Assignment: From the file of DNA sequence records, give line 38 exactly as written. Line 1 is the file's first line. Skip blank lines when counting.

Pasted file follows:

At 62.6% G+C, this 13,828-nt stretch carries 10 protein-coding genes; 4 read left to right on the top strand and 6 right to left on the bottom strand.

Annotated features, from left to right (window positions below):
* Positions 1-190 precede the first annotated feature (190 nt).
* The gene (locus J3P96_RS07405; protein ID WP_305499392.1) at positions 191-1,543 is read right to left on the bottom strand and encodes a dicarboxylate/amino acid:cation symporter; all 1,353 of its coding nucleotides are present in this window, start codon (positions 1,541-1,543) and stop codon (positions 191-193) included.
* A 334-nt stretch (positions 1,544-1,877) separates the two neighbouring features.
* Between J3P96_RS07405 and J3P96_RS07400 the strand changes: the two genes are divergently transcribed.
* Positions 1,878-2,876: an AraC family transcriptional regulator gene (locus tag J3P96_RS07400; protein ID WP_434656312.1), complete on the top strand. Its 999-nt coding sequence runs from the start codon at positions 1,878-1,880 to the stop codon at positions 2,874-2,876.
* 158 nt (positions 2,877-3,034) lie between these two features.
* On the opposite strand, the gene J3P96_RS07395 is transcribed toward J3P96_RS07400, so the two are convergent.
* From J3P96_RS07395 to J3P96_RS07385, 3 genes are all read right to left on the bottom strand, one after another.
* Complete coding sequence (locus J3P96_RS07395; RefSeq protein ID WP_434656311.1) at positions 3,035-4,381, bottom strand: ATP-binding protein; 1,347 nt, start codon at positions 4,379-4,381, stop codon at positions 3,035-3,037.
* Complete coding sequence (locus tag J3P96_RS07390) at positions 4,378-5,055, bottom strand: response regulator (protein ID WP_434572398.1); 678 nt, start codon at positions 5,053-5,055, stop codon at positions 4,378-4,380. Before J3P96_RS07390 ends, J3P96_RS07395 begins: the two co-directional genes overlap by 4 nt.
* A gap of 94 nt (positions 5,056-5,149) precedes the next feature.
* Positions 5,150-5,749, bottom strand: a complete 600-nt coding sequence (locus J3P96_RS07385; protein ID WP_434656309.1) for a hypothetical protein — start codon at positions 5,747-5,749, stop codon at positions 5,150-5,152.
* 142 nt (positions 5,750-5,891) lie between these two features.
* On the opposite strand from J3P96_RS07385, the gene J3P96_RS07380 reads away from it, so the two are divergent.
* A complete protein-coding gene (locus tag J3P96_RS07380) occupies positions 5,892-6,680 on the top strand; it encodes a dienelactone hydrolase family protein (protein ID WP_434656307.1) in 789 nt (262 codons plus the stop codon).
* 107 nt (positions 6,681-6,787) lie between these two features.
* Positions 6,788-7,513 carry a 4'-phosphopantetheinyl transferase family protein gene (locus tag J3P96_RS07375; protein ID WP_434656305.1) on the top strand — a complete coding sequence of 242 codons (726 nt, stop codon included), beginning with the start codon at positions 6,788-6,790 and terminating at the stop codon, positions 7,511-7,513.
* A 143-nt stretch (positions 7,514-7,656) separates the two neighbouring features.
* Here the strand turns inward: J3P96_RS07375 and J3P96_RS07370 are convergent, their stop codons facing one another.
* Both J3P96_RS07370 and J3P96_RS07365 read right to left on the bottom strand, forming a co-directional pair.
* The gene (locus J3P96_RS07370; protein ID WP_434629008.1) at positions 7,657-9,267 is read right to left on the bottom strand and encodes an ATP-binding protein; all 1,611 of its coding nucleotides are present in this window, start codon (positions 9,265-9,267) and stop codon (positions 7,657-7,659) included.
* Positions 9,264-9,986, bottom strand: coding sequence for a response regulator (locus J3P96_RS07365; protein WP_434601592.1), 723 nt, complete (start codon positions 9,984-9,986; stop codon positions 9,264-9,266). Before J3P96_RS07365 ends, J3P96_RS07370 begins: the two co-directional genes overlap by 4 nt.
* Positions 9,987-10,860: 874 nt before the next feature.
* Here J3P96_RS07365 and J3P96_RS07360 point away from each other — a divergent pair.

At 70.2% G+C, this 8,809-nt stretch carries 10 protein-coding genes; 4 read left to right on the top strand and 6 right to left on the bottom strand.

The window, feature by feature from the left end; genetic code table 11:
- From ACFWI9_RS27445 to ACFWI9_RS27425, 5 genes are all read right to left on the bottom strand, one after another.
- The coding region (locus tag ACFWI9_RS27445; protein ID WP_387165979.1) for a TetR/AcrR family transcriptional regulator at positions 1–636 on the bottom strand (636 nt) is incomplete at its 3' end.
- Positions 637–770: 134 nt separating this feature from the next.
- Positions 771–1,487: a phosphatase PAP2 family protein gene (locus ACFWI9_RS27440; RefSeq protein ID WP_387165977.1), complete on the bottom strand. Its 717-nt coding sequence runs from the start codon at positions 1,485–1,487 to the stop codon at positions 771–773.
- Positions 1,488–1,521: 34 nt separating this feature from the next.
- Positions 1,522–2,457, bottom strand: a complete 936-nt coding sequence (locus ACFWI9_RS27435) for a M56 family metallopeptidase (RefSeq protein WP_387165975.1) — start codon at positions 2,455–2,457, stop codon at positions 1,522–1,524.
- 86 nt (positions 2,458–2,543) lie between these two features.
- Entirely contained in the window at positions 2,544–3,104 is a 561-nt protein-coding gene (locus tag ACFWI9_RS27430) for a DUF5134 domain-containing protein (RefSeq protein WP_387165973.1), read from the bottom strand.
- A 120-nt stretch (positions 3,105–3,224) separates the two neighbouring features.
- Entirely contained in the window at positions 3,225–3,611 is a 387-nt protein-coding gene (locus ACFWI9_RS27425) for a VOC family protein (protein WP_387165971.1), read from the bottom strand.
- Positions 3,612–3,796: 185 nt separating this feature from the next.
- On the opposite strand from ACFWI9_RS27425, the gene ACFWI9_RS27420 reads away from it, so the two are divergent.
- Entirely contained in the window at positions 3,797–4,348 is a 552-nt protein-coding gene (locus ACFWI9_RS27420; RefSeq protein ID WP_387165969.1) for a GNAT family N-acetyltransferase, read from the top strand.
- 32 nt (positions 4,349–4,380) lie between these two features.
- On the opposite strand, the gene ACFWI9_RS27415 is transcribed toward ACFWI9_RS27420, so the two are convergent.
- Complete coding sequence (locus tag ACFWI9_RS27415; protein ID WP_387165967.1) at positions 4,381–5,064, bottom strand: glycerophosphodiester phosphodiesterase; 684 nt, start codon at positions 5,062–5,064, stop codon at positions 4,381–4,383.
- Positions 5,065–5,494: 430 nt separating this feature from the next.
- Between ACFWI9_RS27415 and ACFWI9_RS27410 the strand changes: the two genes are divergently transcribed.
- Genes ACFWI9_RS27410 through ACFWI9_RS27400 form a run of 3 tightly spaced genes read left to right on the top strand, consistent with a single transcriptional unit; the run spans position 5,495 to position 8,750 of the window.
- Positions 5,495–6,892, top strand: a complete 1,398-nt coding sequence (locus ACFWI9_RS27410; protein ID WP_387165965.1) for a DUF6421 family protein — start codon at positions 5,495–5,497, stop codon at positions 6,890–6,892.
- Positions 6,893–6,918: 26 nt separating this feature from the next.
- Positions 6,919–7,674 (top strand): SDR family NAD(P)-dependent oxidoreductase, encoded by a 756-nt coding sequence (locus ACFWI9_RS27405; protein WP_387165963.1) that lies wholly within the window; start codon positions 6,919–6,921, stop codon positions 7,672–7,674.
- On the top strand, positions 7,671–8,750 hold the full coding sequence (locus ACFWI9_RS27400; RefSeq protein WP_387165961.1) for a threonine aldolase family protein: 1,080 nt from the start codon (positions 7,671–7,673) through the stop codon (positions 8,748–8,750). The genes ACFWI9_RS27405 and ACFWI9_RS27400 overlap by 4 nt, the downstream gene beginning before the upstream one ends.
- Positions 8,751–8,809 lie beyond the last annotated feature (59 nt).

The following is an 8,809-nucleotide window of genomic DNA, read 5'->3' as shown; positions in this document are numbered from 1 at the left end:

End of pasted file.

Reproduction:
- Entirely contained in the window at positions 3,225–3,611 is a 387-nt protein-coding gene (locus ACFWI9_RS27425) for a VOC family protein (protein WP_387165971.1), read from the bottom strand.